Operators control the power through a closed loop system. Hall Effect sensors on the track monitor its operation, allowing the system to ensure that it provides the desired acceleration. The closed loop system allows the EMALS to maintain a constant tow force, which helps reduce launch stresses on an aircraft’s airframe.
One challenge is to scale a relatively new technology to handle the required weights and power. The EMALS motor generator weighs over 80,000 pounds and is 13.5 feet long, almost 11 feet wide, and almost 7 feet tall. It’s designed to deliver up to 60 MJ and 60 MW at its peak. In the three seconds it takes to launch a Navy aircraft, it generates an amount of power that could handle 12,000 homes. This motor generator is part of a suite of equipment called the Energy Storage Subsystem, which includes the motor generator, the generator control tower, and the stored energy exciter power supply. The new USS Gerald R. Ford Class carriers will require 12 of each.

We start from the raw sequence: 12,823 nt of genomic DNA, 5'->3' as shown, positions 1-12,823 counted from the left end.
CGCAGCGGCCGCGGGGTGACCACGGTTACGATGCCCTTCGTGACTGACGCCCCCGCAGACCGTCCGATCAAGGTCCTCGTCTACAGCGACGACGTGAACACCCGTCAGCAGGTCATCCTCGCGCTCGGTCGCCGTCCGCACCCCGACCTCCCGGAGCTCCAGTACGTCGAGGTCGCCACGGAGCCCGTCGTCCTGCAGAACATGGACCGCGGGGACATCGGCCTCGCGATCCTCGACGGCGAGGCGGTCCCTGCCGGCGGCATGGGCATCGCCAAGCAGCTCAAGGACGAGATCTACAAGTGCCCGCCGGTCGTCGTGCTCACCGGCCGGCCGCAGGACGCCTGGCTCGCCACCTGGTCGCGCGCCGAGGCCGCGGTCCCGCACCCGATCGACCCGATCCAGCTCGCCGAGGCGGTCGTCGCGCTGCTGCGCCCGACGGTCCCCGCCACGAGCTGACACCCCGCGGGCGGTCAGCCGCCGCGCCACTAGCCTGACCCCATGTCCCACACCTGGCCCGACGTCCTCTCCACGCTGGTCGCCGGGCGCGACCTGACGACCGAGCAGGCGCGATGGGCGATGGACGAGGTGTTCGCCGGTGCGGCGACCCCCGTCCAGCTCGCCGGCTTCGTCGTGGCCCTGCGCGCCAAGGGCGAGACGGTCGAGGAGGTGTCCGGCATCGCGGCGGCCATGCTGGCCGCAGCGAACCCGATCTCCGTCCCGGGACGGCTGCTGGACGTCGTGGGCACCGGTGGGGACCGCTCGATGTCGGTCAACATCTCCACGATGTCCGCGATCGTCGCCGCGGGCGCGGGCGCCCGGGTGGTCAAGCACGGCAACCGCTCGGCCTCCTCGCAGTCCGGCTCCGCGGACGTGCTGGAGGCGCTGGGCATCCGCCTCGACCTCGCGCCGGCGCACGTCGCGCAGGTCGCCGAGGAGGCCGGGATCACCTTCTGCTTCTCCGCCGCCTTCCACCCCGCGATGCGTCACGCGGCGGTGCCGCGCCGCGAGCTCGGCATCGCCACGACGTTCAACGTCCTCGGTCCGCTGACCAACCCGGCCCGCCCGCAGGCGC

Also undergoing tests on the USS Gerald R. Ford is the Advanced Arresting Gear (AAG). The software-controlled AAG is a modular, integrated system that consists of energy absorbers, power conditioning equipment, and digital controls, with architecture that provides built-in test and diagnostics, resulting in lower maintenance and manpower requirements. AAG is designed to provide higher reliability and safety margins, as well as to allow for the arrestment of a greater range of aircraft and reduce the fatigue impact load to the aircraft.